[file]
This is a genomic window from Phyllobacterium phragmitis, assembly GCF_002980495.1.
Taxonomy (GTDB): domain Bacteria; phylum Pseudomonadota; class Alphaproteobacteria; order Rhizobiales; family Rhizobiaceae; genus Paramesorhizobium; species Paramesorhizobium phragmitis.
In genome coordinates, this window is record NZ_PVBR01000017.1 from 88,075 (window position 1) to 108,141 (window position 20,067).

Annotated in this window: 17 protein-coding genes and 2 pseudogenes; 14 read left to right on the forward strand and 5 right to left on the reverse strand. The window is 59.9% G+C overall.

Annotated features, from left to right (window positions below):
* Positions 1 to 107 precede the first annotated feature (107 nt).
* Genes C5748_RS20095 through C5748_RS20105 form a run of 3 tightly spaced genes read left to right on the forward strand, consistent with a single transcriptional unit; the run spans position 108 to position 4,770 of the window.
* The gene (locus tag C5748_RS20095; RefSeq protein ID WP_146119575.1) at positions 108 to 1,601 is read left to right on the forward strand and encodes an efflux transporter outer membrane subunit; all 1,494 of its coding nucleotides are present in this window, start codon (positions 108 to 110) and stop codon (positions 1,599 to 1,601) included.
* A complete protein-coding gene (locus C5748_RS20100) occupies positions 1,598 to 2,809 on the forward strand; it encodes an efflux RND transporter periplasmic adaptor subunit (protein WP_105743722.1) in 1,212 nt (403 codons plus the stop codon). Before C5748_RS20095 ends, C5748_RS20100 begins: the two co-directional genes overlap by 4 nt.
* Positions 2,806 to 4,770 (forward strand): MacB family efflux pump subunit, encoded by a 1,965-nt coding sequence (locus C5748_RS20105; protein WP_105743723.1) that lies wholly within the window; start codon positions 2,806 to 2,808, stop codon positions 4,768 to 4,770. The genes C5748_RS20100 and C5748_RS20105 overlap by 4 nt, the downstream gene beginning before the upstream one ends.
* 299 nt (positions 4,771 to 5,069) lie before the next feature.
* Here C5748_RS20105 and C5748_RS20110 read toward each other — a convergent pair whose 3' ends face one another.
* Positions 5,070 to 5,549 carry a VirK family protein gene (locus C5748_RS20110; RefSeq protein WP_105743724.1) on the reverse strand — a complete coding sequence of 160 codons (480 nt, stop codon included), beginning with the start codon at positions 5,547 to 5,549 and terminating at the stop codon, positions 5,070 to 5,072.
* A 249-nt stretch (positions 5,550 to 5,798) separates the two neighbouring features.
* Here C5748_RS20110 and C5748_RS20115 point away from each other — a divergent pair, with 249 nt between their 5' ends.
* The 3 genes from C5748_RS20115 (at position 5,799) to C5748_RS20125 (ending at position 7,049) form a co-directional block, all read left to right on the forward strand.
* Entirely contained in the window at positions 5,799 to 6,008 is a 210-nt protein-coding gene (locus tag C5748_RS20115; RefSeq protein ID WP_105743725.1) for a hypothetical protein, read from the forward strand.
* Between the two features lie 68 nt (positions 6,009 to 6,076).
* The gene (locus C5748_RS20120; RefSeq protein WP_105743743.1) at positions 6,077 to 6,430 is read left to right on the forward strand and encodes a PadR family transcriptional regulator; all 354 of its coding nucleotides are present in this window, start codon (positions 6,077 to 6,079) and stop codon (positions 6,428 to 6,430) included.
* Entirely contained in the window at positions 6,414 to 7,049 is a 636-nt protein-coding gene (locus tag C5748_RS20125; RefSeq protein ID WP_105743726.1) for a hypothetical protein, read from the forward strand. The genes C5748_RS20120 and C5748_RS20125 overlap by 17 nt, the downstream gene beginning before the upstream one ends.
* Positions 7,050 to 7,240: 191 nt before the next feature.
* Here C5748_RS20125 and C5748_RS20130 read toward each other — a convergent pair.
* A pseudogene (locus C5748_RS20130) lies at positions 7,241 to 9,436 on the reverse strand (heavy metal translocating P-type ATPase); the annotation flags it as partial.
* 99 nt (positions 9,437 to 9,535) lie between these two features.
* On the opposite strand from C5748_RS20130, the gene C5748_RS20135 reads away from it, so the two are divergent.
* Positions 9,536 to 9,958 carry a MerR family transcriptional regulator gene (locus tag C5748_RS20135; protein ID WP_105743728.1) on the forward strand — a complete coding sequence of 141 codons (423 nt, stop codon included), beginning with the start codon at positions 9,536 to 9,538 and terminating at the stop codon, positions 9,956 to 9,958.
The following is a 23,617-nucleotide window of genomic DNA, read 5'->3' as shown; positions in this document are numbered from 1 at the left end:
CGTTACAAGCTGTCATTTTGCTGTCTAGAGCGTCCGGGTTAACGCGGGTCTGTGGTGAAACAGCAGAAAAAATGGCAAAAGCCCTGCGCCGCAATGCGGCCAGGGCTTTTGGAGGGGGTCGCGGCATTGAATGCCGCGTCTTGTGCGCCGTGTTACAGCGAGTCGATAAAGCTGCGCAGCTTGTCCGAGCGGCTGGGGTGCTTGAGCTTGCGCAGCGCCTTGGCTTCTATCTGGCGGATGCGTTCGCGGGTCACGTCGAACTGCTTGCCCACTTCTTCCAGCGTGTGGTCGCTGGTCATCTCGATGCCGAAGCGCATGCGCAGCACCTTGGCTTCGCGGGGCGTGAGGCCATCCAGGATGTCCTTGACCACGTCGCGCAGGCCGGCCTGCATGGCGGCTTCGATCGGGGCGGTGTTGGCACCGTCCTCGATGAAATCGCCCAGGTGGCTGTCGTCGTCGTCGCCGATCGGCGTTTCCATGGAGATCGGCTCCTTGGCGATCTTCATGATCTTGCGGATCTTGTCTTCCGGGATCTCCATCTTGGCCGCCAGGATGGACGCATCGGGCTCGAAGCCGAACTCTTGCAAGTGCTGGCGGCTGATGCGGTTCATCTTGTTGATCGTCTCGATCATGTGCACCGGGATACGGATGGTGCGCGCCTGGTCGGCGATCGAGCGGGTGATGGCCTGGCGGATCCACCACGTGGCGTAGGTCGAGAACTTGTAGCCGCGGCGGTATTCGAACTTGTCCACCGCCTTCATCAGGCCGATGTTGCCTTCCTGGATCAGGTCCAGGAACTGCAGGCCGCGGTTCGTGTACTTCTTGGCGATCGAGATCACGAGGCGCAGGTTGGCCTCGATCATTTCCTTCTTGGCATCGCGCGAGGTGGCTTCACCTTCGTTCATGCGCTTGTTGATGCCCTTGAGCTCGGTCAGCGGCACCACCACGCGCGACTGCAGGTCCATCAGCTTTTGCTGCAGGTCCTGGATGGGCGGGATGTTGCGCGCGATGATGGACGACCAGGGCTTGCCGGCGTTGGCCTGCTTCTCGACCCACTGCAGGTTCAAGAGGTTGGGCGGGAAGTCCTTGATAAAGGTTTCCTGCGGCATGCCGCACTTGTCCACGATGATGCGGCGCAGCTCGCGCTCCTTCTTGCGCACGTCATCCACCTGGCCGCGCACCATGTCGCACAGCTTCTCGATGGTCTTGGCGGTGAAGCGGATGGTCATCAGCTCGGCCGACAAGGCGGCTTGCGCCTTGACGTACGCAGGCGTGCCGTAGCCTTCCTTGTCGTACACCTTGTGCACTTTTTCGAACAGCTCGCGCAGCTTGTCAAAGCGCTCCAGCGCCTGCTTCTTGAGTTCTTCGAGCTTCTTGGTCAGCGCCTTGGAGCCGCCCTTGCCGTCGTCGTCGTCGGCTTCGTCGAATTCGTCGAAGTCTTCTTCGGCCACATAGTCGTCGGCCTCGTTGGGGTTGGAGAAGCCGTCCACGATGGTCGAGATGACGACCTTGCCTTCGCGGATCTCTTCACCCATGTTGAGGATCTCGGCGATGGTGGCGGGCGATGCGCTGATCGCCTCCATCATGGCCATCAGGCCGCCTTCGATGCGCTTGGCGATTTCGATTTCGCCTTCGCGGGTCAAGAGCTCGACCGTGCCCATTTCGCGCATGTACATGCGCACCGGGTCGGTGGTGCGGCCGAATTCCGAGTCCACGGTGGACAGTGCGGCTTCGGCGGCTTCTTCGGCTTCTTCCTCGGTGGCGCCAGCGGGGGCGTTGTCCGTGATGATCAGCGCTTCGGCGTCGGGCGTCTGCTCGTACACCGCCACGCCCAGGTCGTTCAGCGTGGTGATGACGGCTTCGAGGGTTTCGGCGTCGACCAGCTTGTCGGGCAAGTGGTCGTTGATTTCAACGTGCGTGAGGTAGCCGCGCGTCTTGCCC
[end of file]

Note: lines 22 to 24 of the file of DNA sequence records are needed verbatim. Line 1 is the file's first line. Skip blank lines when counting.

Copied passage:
* Here C5748_RS20125 and C5748_RS20130 read toward each other — a convergent pair.
* A pseudogene (locus C5748_RS20130) lies at positions 7,241 to 9,436 on the reverse strand (heavy metal translocating P-type ATPase); the annotation flags it as partial.
* 99 nt (positions 9,437 to 9,535) lie between these two features.